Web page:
So what can you do with a science degree?
Meet science grad Allyson Hindle, Biology/Zoology major [B.Sc. (Hons)/00, M.Sc./02], Comparative Animal Physiologist, Harvard Medical School
She has battled simulated floods in astronaut training and tracked 350 kilogram Weddell seals in the Antarctic. But there is one experience that sticks out in Allyson Hindle’s mind when it comes to heart-thumping moments as a scientist.
The year is 1999 and Hindle is working on her honours thesis at the U of M: how short-tailed shrews regulate their body temperature. This requires catching shrews at night in the woods at FortWhyte Alive—not usually a problem, but Hindle has just watched The Blair Witch Project, a cult horror film in which three students disappear in a murky forest and are assumed to have been offed by ghostly forces.
“The flashlight in the forest, seeing just trees all around you,” recalls Hindle, laughing now about the fear she felt.
Nevertheless, Hindle caught her shrews and completed her thesis before going on to more adventures.
“I guess I don’t mind that being shared with the world: that was a really poor film choice,” she says.
Hindle’s work as a comparative animal physiologist focusses on what we can learn from animals living in harsh environments. She works for Harvard Medical School’s department of anesthesiology and principally studies diving animals like muskrats, water shrews and seals.
“They’re able to manage their oxygen levels and turn off and on blood flow to specific organs as they need those organs to be perfused,” says Hindle. “These are all things in critical care that we would really like to have a better handle on.”
Hindle also investigates how animals survive the cold. In one recent study involving the thirteen-lined ground squirrel, Hindle found these tiny rodents were able to actually build muscle mass towards the end of their hibernation—despite being asleep and not eating. This research could eventually help us better care for people who are bedridden and losing muscle mass, despite receiving nutrition.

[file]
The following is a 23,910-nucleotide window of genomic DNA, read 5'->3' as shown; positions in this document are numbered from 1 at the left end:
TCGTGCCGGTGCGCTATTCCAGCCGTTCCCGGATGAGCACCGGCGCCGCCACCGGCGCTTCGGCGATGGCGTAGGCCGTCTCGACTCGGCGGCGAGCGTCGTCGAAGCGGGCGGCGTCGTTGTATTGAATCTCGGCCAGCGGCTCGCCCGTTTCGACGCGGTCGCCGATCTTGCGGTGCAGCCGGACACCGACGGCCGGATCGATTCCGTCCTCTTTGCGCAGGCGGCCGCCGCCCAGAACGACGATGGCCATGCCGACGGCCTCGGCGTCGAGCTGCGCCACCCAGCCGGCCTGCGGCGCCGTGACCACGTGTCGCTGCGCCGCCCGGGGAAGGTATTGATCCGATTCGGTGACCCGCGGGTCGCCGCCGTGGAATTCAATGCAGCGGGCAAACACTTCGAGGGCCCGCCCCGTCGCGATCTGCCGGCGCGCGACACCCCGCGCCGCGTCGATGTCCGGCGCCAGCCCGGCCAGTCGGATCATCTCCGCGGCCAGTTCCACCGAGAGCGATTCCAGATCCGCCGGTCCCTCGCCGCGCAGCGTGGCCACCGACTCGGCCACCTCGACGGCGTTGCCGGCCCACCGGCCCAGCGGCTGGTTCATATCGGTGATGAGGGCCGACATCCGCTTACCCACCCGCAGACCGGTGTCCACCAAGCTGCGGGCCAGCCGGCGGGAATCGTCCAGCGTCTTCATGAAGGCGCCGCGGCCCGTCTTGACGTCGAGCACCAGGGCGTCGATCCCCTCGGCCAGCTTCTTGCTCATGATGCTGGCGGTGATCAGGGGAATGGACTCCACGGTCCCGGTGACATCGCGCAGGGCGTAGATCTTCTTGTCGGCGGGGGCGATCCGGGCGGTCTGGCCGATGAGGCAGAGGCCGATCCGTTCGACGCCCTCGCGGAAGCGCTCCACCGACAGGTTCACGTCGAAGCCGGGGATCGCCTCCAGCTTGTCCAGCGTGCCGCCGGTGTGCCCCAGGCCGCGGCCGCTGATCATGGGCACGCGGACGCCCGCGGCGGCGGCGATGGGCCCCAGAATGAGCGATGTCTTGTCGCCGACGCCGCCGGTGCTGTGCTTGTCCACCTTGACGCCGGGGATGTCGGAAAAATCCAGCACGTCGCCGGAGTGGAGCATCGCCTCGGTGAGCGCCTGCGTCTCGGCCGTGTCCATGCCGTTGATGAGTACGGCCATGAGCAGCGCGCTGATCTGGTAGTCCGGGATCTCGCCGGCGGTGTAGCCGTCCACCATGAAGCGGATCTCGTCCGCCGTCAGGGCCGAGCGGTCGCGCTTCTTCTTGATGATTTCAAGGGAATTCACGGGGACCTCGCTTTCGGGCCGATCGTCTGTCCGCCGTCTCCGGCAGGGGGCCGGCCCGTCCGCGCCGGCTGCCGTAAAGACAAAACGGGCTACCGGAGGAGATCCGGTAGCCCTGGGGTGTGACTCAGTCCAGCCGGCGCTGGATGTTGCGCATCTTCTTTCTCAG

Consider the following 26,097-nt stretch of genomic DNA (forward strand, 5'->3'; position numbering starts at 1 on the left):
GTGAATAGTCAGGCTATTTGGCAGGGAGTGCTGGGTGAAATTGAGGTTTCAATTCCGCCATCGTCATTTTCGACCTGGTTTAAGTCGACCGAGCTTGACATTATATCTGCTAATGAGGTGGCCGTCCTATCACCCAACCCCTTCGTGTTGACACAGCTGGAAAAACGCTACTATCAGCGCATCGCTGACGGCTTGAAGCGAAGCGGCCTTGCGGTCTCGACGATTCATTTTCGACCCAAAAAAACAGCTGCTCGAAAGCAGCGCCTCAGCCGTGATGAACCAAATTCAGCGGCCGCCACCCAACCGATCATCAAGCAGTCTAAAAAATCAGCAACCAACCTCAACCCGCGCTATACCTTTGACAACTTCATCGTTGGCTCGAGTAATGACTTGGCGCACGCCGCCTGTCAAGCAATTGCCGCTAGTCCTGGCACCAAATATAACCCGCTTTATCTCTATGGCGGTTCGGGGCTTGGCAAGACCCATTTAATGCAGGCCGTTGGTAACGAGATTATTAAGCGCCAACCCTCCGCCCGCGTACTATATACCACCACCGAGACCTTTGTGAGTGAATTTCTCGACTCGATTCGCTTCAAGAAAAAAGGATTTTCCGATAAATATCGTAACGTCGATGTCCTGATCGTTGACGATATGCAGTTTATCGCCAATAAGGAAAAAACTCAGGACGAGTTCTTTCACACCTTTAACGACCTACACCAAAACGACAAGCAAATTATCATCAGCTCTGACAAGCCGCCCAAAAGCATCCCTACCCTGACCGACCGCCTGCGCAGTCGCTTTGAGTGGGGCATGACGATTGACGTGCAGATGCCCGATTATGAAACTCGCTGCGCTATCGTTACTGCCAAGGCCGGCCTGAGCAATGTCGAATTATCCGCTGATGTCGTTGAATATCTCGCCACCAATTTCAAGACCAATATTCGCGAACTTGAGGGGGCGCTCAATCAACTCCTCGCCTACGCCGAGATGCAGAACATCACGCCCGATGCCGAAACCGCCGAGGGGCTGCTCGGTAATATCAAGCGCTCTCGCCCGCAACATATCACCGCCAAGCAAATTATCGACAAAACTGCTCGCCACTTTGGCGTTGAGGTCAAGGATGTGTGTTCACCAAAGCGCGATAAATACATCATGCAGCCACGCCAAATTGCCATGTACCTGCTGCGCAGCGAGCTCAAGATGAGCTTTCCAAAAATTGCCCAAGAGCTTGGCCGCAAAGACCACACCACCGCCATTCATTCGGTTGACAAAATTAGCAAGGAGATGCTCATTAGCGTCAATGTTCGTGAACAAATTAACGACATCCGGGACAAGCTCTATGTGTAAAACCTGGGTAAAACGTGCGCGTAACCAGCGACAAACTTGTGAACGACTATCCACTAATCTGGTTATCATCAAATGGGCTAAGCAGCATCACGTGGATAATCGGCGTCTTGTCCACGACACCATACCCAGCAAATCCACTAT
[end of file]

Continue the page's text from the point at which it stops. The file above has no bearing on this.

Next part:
“What we need to do is identify what genes in ground squirrels are important in changing the programing of the muscle from loss to building,” says Hindle. “Then generally, we could figure out how to artificially regulate those genes in humans.”
After finishing her studies at the University of Manitoba, Hindle headed south to Texas A&M University for her doctorate. She then joined the University of British Columbia as a fellow to study how fishing is affecting Steller sea lion populations on the West Coast.
“Having now been to a number of other places, I really see I had a great set of courses and a great set of professors at the U of M,” says Hindle. “I learned a lot. The education was really broad and useful, and it helped me be successful and pick up things as I went through to other places. I’m always really thankful for the quality of education I received.”
In 2009, Hindle was selected by the Canadian Space Agency to try out for its astronaut-training program because of her experience working in inhospitable locations like the Antarctic. She underwent physical fitness tests similar to those at a boot camp, as well as problem-solving evaluations. The latter involved visiting the Royal Canadian Navy’s Damage Control School near Halifax, where Hindle was tested on managing disasters like a flooding ship. She was the last woman to make the final 12 before two winnings candidate were chosen. It was almost the fulfillment of a dream—at least, a childhood dream.
“When I was young, I was either going to be a ballerina or an astronaut,” says Hindle. “That morphed a little bit when I was growing up. I ended up in zoology and I just really loved it. I realized I could be a wildlife biologist.”
One who knows how to get the word out, Hindle is passionate about scientific research and believes her community can do better when it comes to explaining their work to the public. She was recently chosen for a two-year fellowship with the American Physiological Society in which she’ll study how scientists can better communicate their discoveries. That’s important; she wants her work to provide context when it comes to protecting the environment because her studies involve examining not just a species’ ability to deal with a difficult environment, but a changing one as well.
“Is there a point where we can predict when an animal is actually going to be in trouble?” asks Hindle. “Because that’s what policy needs to understand: how far can we push this mess before we’re actually really doing damage.”
Still, Hindle isn’t trying to spend all her time in discussions indoors. Slipping on her gear and heading out to do fieldwork is still the activity she relishes most about her job.
“When you work with humans and mice, they come to you; the mice are delivered,” says Hindle. “You lose that ability to actually see environments and animals in them. I just love the opportunity to actually get out to where the animals are.”
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